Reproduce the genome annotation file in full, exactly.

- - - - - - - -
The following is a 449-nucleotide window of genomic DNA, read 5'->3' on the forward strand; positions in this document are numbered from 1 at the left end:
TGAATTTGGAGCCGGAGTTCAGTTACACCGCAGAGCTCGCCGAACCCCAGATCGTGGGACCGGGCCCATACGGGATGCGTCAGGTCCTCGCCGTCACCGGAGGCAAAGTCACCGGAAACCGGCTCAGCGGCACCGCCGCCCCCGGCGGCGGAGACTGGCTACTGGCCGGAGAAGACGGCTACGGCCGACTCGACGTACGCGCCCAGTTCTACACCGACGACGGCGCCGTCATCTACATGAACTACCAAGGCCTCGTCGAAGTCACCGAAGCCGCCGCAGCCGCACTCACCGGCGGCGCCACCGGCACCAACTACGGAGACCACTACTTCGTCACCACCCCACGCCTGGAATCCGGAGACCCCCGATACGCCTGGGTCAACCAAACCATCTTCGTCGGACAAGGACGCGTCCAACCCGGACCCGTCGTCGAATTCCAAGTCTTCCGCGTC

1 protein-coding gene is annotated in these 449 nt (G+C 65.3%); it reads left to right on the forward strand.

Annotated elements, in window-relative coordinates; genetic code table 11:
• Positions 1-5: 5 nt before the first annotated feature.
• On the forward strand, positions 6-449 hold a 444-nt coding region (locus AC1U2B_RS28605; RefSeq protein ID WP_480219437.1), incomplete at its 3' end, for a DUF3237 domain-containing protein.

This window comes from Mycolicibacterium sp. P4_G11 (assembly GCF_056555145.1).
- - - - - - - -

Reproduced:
The following is a 449-nucleotide window of genomic DNA, read 5'->3' on the forward strand; positions in this document are numbered from 1 at the left end:
TGAATTTGGAGCCGGAGTTCAGTTACACCGCAGAGCTCGCCGAACCCCAGATCGTGGGACCGGGCCCATACGGGATGCGTCAGGTCCTCGCCGTCACCGGAGGCAAAGTCACCGGAAACCGGCTCAGCGGCACCGCCGCCCCCGGCGGCGGAGACTGGCTACTGGCCGGAGAAGACGGCTACGGCCGACTCGACGTACGCGCCCAGTTCTACACCGACGACGGCGCCGTCATCTACATGAACTACCAAGGCCTCGTCGAAGTCACCGAAGCCGCCGCAGCCGCACTCACCGGCGGCGCCACCGGCACCAACTACGGAGACCACTACTTCGTCACCACCCCACGCCTGGAATCCGGAGACCCCCGATACGCCTGGGTCAACCAAACCATCTTCGTCGGACAAGGACGCGTCCAACCCGGACCCGTCGTCGAATTCCAAGTCTTCCGCGTC

1 protein-coding gene is annotated in these 449 nt (G+C 65.3%); it reads left to right on the forward strand.

Annotated elements, in window-relative coordinates; genetic code table 11:
• Positions 1-5: 5 nt before the first annotated feature.
• On the forward strand, positions 6-449 hold a 444-nt coding region (locus AC1U2B_RS28605; RefSeq protein ID WP_480219437.1), incomplete at its 3' end, for a DUF3237 domain-containing protein.

This window comes from Mycolicibacterium sp. P4_G11 (assembly GCF_056555145.1).